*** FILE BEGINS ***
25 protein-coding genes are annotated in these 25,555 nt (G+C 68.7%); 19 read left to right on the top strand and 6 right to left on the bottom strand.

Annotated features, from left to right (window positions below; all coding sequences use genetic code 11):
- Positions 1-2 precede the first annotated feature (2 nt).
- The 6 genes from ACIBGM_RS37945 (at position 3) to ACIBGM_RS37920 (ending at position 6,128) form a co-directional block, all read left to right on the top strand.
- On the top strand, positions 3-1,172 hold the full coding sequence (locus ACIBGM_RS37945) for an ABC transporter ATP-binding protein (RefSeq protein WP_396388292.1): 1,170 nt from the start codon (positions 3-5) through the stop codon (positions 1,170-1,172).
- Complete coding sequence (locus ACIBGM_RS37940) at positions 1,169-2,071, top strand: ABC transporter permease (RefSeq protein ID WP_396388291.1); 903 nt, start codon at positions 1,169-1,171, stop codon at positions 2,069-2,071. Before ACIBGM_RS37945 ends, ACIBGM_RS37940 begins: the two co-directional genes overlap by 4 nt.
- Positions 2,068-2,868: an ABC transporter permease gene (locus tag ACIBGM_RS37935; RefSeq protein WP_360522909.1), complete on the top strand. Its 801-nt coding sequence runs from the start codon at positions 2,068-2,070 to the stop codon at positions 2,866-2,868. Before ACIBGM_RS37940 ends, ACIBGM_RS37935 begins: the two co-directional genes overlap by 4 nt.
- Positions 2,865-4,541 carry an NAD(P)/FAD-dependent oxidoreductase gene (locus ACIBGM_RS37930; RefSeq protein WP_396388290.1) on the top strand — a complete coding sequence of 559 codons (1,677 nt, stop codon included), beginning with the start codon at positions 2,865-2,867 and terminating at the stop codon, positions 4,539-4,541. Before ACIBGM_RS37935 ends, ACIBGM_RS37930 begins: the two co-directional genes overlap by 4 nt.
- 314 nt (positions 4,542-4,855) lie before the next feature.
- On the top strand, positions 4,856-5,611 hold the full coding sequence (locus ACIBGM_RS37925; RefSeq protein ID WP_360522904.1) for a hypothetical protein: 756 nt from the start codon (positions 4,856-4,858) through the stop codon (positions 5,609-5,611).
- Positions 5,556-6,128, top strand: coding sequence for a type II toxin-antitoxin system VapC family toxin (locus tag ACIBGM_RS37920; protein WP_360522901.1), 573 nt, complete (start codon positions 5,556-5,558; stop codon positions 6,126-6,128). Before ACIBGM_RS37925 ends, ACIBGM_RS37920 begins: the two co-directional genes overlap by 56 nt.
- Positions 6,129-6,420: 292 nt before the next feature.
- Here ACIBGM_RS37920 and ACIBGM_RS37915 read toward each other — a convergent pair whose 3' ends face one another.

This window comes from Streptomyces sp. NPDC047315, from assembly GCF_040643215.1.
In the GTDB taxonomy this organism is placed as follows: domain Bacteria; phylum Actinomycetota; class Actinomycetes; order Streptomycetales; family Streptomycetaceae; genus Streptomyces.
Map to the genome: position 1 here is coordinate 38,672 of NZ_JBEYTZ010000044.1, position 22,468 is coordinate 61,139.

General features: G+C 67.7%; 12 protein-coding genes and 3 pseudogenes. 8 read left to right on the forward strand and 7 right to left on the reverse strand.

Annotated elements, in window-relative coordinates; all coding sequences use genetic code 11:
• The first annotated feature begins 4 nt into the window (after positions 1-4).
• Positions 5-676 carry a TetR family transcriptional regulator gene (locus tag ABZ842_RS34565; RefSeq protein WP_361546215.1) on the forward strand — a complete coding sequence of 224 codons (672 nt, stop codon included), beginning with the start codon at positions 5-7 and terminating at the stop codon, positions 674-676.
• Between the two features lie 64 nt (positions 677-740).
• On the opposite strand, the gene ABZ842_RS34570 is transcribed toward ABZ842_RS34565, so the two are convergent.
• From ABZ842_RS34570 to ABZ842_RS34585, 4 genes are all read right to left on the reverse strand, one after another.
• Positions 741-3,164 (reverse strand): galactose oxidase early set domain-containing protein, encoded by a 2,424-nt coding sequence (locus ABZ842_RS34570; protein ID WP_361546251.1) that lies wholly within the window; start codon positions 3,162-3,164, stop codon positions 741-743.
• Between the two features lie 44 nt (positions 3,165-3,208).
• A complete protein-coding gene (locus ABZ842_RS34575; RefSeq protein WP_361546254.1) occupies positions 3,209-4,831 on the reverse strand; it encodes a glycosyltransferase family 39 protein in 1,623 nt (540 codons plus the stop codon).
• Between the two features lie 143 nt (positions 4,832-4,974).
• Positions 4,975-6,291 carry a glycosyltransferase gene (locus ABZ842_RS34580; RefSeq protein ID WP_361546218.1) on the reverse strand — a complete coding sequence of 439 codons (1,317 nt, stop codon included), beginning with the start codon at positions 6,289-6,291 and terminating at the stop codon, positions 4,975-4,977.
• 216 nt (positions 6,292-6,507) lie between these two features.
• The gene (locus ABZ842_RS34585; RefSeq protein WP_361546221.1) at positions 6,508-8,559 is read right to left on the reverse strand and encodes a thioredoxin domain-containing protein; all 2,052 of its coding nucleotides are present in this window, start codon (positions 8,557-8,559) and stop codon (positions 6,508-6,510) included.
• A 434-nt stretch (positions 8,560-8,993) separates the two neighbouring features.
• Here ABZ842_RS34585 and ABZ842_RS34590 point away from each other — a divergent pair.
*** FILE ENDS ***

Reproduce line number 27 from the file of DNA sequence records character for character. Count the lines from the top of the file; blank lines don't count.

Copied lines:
• Between the two features lie 143 nt (positions 4,832-4,974).